100 Mile Cycle Ride

On Sunday 16th July 2017, at 8am, seven cyclists set off from Eastbourne to ride to Dungeness and back, a total of 100 miles. Mark, a UK vets triathlete was due to race in Iceland on the following weekend so only did 20 miles to see us off. Anthony and Jack unfortunately had committments for the afternoon so could only do one way. The remaining four: Chris, Harvey, Nick and Paul were setting out to go both there and back, 100 miles.

None of these four riders had cycled that distance before. They had been in training but were very apprehensive! The team was raising money for the fantastic ‘Let Them Shine Children’s Centre‘ in Tanzania. The Centre provides much needed care and education to 50 disadvantaged pre-school children. Every penny raised is to go to building a new kitchen and dining room to provide food and nutrition. The route passed through Little Common, Cooden, Bexhill, Hastings, Rye, Romney Marsh, Lydd, on into Dungeness and all the way back again.

When we arrived in Dungeness we were met by a small party of domestiques and masseurs to help us enjoy our twenty minutes sandwich and drink.


After a break at 75 miles …


We got back to Eastbourne at about 5pm to find drinks and water on the windscreens.

… and the odometer said 100 miles.

Roll on next year!


Still running: the Severn Bridge Half Marathon


Once upon a time I lived in Chepstow in South Wales, and often jogged the country lanes, including out and back over the old Severn Bridge – always a bracing run with high winds and spectacular views. Now I live in that place called faraway, but visit the UK each summer to see family. So it was that I found myself planning to be in Bristol for a weekend, and discovered that there was to be a Severn Bridge Half Marathon that same weekend. Of course, there being no fool like an old fool, I entered.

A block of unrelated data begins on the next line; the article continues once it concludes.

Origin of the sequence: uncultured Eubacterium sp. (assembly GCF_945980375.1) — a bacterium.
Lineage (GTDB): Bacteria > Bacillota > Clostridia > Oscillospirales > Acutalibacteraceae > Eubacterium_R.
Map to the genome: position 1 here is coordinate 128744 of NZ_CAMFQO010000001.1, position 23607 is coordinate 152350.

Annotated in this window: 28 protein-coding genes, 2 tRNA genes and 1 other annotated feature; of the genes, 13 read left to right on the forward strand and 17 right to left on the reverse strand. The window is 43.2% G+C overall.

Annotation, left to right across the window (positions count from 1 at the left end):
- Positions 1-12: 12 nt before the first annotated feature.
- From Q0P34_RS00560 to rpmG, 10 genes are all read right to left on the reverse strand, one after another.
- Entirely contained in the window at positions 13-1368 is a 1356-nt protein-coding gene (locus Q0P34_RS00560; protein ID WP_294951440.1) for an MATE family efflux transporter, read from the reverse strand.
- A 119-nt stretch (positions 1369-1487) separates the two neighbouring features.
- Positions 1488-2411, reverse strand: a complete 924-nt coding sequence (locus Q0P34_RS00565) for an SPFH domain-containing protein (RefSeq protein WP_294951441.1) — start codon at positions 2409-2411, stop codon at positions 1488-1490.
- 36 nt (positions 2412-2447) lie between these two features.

The one, hardly significant, difference in running across the Bridge was of course the passage of time. On being sixty, plus a little bit, I was entered in the male 60+ veteran category. I later discovered that I was just one of 58 in the same category. Not bad, but clearly not exceptional.


The race itself was much bigger than any of the local races I remembered – over 2,000 entrants. I had to get up early, having been warned that the Bridge would close to traffic at 7.45am, in preparation for the race start at 9am. In the best tradition my motorcycle and I crossed the toll booth at 7.42am, saving twenty minutes extra drive. The start area was busy but well-organised, and I quickly collected my race number, had coffee and consequent loo stop, changed and was ready to go.

Somehow the Bridge was a bit longer than I remembered, and a bit steeper, and I’d certainly never crossed it in such company- a tide of runners, flowing almost as majestically as the Severn itself. The Bridge itself was conquered in little more than an hour, out and back. However this turned out to be just the first half of the race. Less fun was the climb up through Bulwark on the Welsh side, followed by the long lane down through Mathern to Pwllmeyric. Nostalgia indeed, since I lived just round the corner for twenty years.

Unfortunately, in running, what comes down must go up. The run back up Dark Lane, passing the twelve mile marker, was fairly tough. The race ended with a short downhill back to the start. Finished in two hours and five minutes, my slowest half marathon but not bad, given the preceding month-long holiday spent in France, eating well and exploring the fine wines of Mersault. Lovely, but not race preparation.

IMG_0629Within hours, the hasty decision ” never again” was under threat, especially as the race organisers had announced a one-off Severn Bridges Marathon next year- out over the Old Bridge, back over the New. That must mean England being cut-off from Wales for several hours! Runners completing the half-marathon this year would be guaranteed entry to this special event next year. Oh dear. At what age do we become sensible?

Words and images by Steve Hill.